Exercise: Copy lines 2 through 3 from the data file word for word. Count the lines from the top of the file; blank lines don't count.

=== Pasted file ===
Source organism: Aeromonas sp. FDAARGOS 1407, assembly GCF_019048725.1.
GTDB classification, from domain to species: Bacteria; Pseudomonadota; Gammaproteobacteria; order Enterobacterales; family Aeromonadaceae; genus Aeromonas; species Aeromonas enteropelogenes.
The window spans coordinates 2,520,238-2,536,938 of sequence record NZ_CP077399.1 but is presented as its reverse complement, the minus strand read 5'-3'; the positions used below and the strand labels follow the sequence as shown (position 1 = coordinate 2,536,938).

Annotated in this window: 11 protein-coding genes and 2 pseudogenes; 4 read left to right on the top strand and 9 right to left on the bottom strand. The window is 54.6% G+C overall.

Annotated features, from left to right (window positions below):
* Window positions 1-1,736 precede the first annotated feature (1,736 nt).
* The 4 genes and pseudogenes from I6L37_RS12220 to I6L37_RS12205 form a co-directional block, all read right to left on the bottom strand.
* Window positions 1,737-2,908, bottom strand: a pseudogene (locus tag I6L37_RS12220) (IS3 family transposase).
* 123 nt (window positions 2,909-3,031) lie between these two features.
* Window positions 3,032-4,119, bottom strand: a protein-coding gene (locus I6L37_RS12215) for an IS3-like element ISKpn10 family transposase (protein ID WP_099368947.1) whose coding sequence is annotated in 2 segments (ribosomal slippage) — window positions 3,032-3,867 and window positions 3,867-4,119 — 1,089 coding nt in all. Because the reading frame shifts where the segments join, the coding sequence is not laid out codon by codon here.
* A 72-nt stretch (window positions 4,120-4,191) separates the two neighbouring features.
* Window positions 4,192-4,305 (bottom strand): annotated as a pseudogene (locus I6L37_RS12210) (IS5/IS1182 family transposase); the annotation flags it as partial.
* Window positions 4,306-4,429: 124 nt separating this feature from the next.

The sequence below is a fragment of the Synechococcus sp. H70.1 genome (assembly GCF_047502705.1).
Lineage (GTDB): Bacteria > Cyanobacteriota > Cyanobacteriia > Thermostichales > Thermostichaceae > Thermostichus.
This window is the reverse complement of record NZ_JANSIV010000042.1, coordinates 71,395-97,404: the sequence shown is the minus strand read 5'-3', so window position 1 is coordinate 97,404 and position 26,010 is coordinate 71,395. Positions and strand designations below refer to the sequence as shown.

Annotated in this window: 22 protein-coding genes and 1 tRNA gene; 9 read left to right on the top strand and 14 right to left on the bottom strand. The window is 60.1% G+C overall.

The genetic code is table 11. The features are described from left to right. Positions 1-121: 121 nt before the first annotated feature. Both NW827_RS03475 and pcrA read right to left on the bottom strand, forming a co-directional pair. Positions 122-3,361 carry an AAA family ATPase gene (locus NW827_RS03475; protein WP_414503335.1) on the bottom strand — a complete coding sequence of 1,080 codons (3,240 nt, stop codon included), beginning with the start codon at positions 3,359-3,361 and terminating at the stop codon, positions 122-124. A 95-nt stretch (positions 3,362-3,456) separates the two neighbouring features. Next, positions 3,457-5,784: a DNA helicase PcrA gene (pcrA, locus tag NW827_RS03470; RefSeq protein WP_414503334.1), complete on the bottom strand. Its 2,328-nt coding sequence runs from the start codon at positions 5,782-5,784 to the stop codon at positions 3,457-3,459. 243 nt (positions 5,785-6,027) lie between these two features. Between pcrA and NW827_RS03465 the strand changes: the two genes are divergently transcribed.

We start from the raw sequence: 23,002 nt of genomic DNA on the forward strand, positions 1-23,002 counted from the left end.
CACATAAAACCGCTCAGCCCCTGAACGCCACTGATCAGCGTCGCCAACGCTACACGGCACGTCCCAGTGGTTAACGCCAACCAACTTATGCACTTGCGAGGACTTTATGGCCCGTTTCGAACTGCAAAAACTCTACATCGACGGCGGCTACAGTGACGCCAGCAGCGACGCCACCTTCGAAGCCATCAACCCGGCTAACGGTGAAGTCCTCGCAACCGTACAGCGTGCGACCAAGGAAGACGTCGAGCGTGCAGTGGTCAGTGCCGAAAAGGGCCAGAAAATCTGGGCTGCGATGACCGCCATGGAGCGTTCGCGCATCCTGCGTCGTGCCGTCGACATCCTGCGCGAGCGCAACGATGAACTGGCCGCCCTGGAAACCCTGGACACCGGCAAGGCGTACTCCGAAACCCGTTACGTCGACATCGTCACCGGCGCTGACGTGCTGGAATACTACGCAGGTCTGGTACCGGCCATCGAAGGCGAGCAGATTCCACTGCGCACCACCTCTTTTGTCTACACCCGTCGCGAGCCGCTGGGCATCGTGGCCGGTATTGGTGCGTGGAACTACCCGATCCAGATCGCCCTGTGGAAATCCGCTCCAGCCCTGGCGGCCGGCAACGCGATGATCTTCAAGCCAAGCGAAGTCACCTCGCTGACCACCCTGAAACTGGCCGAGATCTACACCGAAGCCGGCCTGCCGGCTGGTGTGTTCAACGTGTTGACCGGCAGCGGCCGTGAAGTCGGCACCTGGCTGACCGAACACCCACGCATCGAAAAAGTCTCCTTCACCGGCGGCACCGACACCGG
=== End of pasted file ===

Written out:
GTDB classification, from domain to species: Bacteria; Pseudomonadota; Gammaproteobacteria; order Enterobacterales; family Aeromonadaceae; genus Aeromonas; species Aeromonas enteropelogenes.
The window spans coordinates 2,520,238-2,536,938 of sequence record NZ_CP077399.1 but is presented as its reverse complement, the minus strand read 5'-3'; the positions used below and the strand labels follow the sequence as shown (position 1 = coordinate 2,536,938).